Combating antibiotic resistance using guidelines and enhanced stewardship in Kenya: a protocol for an implementation science approach
BMJ Open , Volume 10; doi:10.1136/bmjopen-2019-030823
Abstract: IntroductionAntimicrobial resistance (AMR) is a growing problem globally especially in Sub-Saharan Africa including Kenya. Without any intervention, lower/middle-income countries (LMICs) will be most affected due to already higher AMR levels compared with higher income countries and due to the far higher burden of diseases in the LMICs. Studies have consistently shown that inappropriate use of antimicrobials is the major driver of AMR. To address this challenge, hospitals are now implementing antibiotic stewardship programmes (ASPs), which have been shown to achieve reduced antibiotic usage, to decrease the prevalence of resistance and lead to significant economic benefits. However, the implementation of the guideline is highly dependent on the settings in which they are rolled out. This study, employing an implementation science approach, aims to address the knowledge gap in this area and provide critical data as well as practical experiences when using antibiotic guidelines and stewardship programmes in the public health sector. This will provide evidence of ASP performance and potentially contribute to the county, national and regional policies on antibiotics use.Methods and analysisThe study will be conducted in three geographically diverse regions, each represented by two hospitals. A baseline study on antibiotic usage, resistance and de-escalation, duration of hospital stay, rates of readmission and costs will be carried out in the preimplementation phase. The intervention, that is, the use of antibiotic guidelines and ASPs will be instituted for 18 months using a stepwise implementation strategy that will facilitate learning and continuous improvement of stewardship activities and updating of guidelines to reflect the evolving antibiotic needs.Ethics and disseminationApprovals to carry out the study have been obtained from the National Commission for Science, Technology and Innovation and the Mount Kenya University Ethics Review Committee. The approvals from the two institutions were used to obtain permission to conduct the study at each of the participating hospitals. Study findings will be presented to policy stakeholders and published in peer-reviewed scientific journals. It is anticipated that the findings will inform the appropriate antibiotic use guidelines within our local context.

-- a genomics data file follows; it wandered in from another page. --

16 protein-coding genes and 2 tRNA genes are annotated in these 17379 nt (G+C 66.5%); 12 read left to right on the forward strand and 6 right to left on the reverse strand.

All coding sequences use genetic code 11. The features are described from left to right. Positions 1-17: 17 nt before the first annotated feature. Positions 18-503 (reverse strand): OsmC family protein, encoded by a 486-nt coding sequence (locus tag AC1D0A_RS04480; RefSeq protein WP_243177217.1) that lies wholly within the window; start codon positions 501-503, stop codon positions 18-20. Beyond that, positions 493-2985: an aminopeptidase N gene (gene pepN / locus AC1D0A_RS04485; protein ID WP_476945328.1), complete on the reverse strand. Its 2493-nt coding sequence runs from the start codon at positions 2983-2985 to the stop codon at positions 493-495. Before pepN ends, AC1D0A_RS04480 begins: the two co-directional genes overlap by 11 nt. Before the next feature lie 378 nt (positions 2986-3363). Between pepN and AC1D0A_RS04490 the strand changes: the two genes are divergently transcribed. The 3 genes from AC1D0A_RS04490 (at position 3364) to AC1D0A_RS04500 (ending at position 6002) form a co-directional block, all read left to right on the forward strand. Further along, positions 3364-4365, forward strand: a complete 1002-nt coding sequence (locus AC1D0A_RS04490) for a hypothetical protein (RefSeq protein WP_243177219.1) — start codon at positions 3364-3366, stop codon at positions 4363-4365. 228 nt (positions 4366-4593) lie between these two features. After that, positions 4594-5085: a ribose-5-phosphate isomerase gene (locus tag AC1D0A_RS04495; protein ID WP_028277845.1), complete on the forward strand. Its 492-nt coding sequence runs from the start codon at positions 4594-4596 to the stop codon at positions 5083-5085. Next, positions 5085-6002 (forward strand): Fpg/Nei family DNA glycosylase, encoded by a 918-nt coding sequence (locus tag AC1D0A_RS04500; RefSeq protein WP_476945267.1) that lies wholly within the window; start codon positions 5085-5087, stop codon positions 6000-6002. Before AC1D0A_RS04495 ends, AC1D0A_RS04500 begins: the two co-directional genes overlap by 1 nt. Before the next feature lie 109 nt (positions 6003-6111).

Keywords: antimicrobial resistance / antimicrobial stewardship / Implementation science
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